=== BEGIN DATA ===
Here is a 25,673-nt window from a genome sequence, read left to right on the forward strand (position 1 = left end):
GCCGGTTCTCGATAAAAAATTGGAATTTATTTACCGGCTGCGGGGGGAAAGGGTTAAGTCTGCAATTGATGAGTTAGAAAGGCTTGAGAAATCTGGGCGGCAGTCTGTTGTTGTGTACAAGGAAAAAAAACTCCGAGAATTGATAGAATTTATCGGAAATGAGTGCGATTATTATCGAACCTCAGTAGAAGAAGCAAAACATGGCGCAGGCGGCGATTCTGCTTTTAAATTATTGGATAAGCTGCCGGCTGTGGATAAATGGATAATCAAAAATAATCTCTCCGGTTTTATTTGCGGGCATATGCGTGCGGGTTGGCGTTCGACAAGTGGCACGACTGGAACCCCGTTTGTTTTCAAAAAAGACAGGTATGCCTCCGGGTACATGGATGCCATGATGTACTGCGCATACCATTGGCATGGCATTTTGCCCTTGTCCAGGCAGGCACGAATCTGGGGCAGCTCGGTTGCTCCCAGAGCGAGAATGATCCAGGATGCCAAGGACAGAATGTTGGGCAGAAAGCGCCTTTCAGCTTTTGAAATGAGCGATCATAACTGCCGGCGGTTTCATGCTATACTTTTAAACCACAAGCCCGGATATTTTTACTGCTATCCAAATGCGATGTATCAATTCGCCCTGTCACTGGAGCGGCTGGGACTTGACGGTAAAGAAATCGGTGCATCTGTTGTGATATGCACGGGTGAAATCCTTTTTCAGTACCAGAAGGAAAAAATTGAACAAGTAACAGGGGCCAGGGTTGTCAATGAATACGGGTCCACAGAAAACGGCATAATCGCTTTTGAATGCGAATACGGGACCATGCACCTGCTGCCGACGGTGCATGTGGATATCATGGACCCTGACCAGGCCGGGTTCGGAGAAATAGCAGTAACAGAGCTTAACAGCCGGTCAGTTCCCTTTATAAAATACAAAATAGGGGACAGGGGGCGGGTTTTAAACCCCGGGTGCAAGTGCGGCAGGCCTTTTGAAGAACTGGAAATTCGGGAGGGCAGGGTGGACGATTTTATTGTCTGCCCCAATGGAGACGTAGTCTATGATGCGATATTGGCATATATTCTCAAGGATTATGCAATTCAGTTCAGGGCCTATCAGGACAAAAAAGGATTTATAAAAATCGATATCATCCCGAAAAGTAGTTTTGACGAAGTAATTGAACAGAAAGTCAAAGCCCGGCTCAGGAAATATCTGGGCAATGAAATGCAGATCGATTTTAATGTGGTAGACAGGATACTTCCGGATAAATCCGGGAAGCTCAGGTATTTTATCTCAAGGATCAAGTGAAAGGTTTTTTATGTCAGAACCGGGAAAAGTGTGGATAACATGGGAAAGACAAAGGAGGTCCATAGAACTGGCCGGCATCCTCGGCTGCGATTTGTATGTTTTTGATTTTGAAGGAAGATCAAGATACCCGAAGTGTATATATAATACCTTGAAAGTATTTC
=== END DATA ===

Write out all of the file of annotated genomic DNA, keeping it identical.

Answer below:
Here is a 25,673-nt window from a genome sequence, read left to right on the forward strand (position 1 = left end):
GCCGGTTCTCGATAAAAAATTGGAATTTATTTACCGGCTGCGGGGGGAAAGGGTTAAGTCTGCAATTGATGAGTTAGAAAGGCTTGAGAAATCTGGGCGGCAGTCTGTTGTTGTGTACAAGGAAAAAAAACTCCGAGAATTGATAGAATTTATCGGAAATGAGTGCGATTATTATCGAACCTCAGTAGAAGAAGCAAAACATGGCGCAGGCGGCGATTCTGCTTTTAAATTATTGGATAAGCTGCCGGCTGTGGATAAATGGATAATCAAAAATAATCTCTCCGGTTTTATTTGCGGGCATATGCGTGCGGGTTGGCGTTCGACAAGTGGCACGACTGGAACCCCGTTTGTTTTCAAAAAAGACAGGTATGCCTCCGGGTACATGGATGCCATGATGTACTGCGCATACCATTGGCATGGCATTTTGCCCTTGTCCAGGCAGGCACGAATCTGGGGCAGCTCGGTTGCTCCCAGAGCGAGAATGATCCAGGATGCCAAGGACAGAATGTTGGGCAGAAAGCGCCTTTCAGCTTTTGAAATGAGCGATCATAACTGCCGGCGGTTTCATGCTATACTTTTAAACCACAAGCCCGGATATTTTTACTGCTATCCAAATGCGATGTATCAATTCGCCCTGTCACTGGAGCGGCTGGGACTTGACGGTAAAGAAATCGGTGCATCTGTTGTGATATGCACGGGTGAAATCCTTTTTCAGTACCAGAAGGAAAAAATTGAACAAGTAACAGGGGCCAGGGTTGTCAATGAATACGGGTCCACAGAAAACGGCATAATCGCTTTTGAATGCGAATACGGGACCATGCACCTGCTGCCGACGGTGCATGTGGATATCATGGACCCTGACCAGGCCGGGTTCGGAGAAATAGCAGTAACAGAGCTTAACAGCCGGTCAGTTCCCTTTATAAAATACAAAATAGGGGACAGGGGGCGGGTTTTAAACCCCGGGTGCAAGTGCGGCAGGCCTTTTGAAGAACTGGAAATTCGGGAGGGCAGGGTGGACGATTTTATTGTCTGCCCCAATGGAGACGTAGTCTATGATGCGATATTGGCATATATTCTCAAGGATTATGCAATTCAGTTCAGGGCCTATCAGGACAAAAAAGGATTTATAAAAATCGATATCATCCCGAAAAGTAGTTTTGACGAAGTAATTGAACAGAAAGTCAAAGCCCGGCTCAGGAAATATCTGGGCAATGAAATGCAGATCGATTTTAATGTGGTAGACAGGATACTTCCGGATAAATCCGGGAAGCTCAGGTATTTTATCTCAAGGATCAAGTGAAAGGTTTTTTATGTCAGAACCGGGAAAAGTGTGGATAACATGGGAAAGACAAAGGAGGTCCATAGAACTGGCCGGCATCCTCGGCTGCGATTTGTATGTTTTTGATTTTGAAGGAAGATCAAGATACCCGAAGTGTATATATAATACCTTGAAAGTATTTC